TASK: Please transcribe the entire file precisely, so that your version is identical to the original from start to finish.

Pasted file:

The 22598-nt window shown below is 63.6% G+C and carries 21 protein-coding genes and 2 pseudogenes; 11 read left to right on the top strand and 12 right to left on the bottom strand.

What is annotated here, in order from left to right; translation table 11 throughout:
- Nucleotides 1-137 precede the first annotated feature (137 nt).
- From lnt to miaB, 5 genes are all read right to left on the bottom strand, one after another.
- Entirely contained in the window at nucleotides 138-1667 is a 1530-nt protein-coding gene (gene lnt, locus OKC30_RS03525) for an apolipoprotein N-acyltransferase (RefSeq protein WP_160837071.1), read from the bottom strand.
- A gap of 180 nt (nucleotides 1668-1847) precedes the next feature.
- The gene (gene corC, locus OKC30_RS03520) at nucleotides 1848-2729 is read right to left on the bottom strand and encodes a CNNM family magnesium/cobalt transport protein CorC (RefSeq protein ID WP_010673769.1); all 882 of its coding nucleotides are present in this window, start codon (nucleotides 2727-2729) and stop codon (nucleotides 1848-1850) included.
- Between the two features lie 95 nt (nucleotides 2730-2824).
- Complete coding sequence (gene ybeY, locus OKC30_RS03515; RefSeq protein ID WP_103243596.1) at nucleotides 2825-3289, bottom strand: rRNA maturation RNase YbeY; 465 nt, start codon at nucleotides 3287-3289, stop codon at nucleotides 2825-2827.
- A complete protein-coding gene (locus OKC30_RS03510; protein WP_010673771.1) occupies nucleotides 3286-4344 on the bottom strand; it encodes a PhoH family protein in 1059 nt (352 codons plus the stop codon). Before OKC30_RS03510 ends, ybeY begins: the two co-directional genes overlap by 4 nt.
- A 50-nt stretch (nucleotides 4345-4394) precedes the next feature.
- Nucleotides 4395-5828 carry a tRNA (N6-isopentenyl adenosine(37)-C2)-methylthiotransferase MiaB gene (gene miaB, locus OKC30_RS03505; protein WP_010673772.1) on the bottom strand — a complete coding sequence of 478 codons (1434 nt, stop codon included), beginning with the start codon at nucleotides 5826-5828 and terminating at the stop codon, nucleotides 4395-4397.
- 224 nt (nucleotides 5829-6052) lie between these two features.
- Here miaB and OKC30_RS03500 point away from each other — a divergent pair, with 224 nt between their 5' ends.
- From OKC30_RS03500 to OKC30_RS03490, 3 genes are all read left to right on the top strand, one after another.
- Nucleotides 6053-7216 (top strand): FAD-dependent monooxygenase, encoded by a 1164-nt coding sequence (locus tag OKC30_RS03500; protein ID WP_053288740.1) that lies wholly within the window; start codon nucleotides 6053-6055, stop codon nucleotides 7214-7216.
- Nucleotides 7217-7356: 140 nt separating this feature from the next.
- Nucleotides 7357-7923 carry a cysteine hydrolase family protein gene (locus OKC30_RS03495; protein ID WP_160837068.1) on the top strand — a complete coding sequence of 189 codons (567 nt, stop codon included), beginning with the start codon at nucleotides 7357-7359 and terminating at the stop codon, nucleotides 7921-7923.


The 22598-nt window shown below is 63.6% G+C and carries 21 protein-coding genes and 2 pseudogenes; 11 read left to right on the top strand and 12 right to left on the bottom strand.

What is annotated here, in order from left to right; translation table 11 throughout:
- Nucleotides 1-137 precede the first annotated feature (137 nt).
- From lnt to miaB, 5 genes are all read right to left on the bottom strand, one after another.
- Entirely contained in the window at nucleotides 138-1667 is a 1530-nt protein-coding gene (gene lnt, locus OKC30_RS03525) for an apolipoprotein N-acyltransferase (RefSeq protein WP_160837071.1), read from the bottom strand.
- A gap of 180 nt (nucleotides 1668-1847) precedes the next feature.
- The gene (gene corC, locus OKC30_RS03520) at nucleotides 1848-2729 is read right to left on the bottom strand and encodes a CNNM family magnesium/cobalt transport protein CorC (RefSeq protein ID WP_010673769.1); all 882 of its coding nucleotides are present in this window, start codon (nucleotides 2727-2729) and stop codon (nucleotides 1848-1850) included.
- Between the two features lie 95 nt (nucleotides 2730-2824).
- Complete coding sequence (gene ybeY, locus OKC30_RS03515; RefSeq protein ID WP_103243596.1) at nucleotides 2825-3289, bottom strand: rRNA maturation RNase YbeY; 465 nt, start codon at nucleotides 3287-3289, stop codon at nucleotides 2825-2827.
- A complete protein-coding gene (locus OKC30_RS03510; protein WP_010673771.1) occupies nucleotides 3286-4344 on the bottom strand; it encodes a PhoH family protein in 1059 nt (352 codons plus the stop codon). Before OKC30_RS03510 ends, ybeY begins: the two co-directional genes overlap by 4 nt.
- A 50-nt stretch (nucleotides 4345-4394) precedes the next feature.
- Nucleotides 4395-5828 carry a tRNA (N6-isopentenyl adenosine(37)-C2)-methylthiotransferase MiaB gene (gene miaB, locus OKC30_RS03505; protein WP_010673772.1) on the bottom strand — a complete coding sequence of 478 codons (1434 nt, stop codon included), beginning with the start codon at nucleotides 5826-5828 and terminating at the stop codon, nucleotides 4395-4397.
- 224 nt (nucleotides 5829-6052) lie between these two features.
- Here miaB and OKC30_RS03500 point away from each other — a divergent pair, with 224 nt between their 5' ends.
- From OKC30_RS03500 to OKC30_RS03490, 3 genes are all read left to right on the top strand, one after another.
- Nucleotides 6053-7216 (top strand): FAD-dependent monooxygenase, encoded by a 1164-nt coding sequence (locus tag OKC30_RS03500; protein ID WP_053288740.1) that lies wholly within the window; start codon nucleotides 6053-6055, stop codon nucleotides 7214-7216.
- Nucleotides 7217-7356: 140 nt separating this feature from the next.
- Nucleotides 7357-7923 carry a cysteine hydrolase family protein gene (locus OKC30_RS03495; protein ID WP_160837068.1) on the top strand — a complete coding sequence of 189 codons (567 nt, stop codon included), beginning with the start codon at nucleotides 7357-7359 and terminating at the stop codon, nucleotides 7921-7923.